In June 2022, the WordPress.org theme team began strongly urging theme authors to switch to locally hosted web fonts, following a German court case, which fined a website owner for violating the GDPR using webfont hosted by Google. For years, theme authors queue Google Fonts from Google's CDN for better performance, but this method exposes visitors' IP addresses.
Leaving aside our considerations regarding the nonsense that is the GDPR and the various technical / legal references on which it is based, it must be said that the problem to date undefined has created problems for everyone including WordPress.
The theme team has warned that local font hosting guidelines will change immanently, and many theme authors have moved to comply before it becomes a requirement.
Un ticket Google font grouping with WordPress legacy default themes had patches and was on track to be included in WordPress 6.1 in November. WordPress contributor Hendrik Luehrsen he asked more eyes on the ticket, saying that "directly affects the main WordPress audience in Germany". It reported that users in Germany were still receiving emails threatening fines for using Google-uploaded fonts.
Primary WordPress client Tonya Mork he suggested to explore the release of the updated version of each theme separately from WordPress 6.1.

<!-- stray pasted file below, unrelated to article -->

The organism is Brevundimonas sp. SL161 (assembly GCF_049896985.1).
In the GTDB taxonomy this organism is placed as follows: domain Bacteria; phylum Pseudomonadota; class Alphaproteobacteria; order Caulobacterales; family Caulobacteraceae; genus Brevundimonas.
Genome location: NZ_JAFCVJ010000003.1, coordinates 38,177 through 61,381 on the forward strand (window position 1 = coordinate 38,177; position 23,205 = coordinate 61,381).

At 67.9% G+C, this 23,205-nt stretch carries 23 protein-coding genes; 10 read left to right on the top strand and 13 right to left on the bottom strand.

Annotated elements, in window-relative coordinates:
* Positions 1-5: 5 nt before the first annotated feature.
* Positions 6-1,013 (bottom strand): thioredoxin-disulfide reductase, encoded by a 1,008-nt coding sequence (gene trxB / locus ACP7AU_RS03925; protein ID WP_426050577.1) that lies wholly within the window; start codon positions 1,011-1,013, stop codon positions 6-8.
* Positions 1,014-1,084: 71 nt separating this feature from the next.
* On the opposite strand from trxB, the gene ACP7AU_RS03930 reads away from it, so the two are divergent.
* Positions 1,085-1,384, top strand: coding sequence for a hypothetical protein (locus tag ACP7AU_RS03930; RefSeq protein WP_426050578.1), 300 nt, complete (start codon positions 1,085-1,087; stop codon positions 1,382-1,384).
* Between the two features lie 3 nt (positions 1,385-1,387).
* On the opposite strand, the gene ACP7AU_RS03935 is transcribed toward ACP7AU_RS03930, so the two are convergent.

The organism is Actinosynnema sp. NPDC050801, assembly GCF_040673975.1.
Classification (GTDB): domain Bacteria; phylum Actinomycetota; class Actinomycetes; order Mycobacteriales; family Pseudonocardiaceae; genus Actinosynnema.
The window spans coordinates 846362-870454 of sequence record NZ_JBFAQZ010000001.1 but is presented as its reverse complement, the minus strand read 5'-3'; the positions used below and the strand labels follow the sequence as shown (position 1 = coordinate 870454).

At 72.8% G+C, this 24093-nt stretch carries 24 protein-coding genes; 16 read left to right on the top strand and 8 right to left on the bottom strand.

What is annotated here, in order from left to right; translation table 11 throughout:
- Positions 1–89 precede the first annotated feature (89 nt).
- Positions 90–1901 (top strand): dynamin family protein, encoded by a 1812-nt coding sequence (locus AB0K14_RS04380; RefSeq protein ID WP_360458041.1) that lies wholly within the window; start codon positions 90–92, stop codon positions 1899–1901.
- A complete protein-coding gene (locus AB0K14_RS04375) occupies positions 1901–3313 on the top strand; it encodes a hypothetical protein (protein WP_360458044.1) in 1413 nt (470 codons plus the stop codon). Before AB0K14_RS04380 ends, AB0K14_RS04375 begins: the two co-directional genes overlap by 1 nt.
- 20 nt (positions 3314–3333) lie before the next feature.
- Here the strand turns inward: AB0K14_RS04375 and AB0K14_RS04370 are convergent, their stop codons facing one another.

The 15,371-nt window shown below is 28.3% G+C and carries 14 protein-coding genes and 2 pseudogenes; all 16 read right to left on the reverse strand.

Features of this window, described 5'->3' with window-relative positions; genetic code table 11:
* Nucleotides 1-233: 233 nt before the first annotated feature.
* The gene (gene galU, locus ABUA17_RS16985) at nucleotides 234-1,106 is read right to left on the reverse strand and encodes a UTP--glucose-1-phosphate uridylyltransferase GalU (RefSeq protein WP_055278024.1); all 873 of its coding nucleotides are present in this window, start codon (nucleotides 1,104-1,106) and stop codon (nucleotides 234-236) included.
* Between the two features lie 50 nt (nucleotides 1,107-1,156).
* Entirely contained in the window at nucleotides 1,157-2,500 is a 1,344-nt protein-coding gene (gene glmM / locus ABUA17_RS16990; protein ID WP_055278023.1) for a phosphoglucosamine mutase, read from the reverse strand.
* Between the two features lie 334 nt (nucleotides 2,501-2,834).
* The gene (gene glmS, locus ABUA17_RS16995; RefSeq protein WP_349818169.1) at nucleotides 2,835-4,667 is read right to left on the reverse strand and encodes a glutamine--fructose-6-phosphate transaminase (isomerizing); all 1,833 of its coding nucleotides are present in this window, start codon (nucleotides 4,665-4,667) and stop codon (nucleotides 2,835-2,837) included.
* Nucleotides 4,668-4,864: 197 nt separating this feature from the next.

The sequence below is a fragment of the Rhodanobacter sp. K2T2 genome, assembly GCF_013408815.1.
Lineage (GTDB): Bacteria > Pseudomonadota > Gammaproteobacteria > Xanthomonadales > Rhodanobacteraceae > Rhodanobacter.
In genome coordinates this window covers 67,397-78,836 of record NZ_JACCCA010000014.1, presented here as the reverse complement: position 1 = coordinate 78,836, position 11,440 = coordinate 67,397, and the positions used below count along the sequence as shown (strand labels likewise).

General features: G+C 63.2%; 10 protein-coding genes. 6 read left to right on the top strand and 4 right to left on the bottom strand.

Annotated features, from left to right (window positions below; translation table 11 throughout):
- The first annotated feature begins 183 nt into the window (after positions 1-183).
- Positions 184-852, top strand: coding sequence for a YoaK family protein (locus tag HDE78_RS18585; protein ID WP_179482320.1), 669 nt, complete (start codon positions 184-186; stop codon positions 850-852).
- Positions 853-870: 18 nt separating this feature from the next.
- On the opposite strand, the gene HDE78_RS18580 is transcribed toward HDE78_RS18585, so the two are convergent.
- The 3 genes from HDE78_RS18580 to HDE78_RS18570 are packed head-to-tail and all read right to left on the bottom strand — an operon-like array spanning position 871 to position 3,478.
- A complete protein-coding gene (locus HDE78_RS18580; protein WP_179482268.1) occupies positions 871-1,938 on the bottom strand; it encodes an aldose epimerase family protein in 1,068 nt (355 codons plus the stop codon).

When each theme is ready, drop it into the wp.org theme repository, users can then upgrade to get locally hosted fonts before WP 6.1 is released.
This changed the direction of the ticket, and with more scrutiny, contributors found that patches could take a little more work.
“Creating new versions of the theme for this specific change could be helpful when they are ready “Said Stephen Bernhardt. " The use of locally hosted fonts it is already recommended, but we must correct our themes before we can make it a requirement for others ”. He presented a list of issues and potential improvements after reviewing the patches and contributors are working on a better approach.
WordPress core committer David Baumwald has changed milestone to 6.2 , as Beta 2 for 6.1 was released yesterday and the ticket still needs a final direction and patch.
“Even though I understand the problem, it's still sad to see,” Luehrsen said. "This is still a serious problem in Germany (and other GDPR territories), as users with active Google Fonts are currently targeted by people who exploit the law ".
Luehrsen turned to Twitter for to comment his disappointment with the ticket missing the window for 6.1.
This is why WordPress will likely lose relevance. Real users get hurt here, but they are in GDPR territories and that doesn't seem to matter. Could I have done more? Probably. But it's kind of sad to see how quickly the momentum on that ticket faded. If Squarespace, Wix, and the like start marketing privacy against WordPress, we're screwed in the GDPR countries.
In the meantime, those using the default WordPress themes can use a plugin like Local Google Fonts o OMGF | GDPR / DSVGO compliant, faster Google Fonts to host fonts locally.
Users can also switch to bunny fonts , an open source, privacy-focused web font platform with no tracking or registration, fully GDPR compliant. Bunny Fonts is compatible with Google Fonts CSS API v1, so it can work as a drop-in replacement. The plug-in Replace Google Fonts with Bunny Fonts allows users to do this easily without changing the theme code.
Contributors are working to have fully GDPR-compliant default WordPress themes ready for WordPress 6.2, scheduled for early 2023.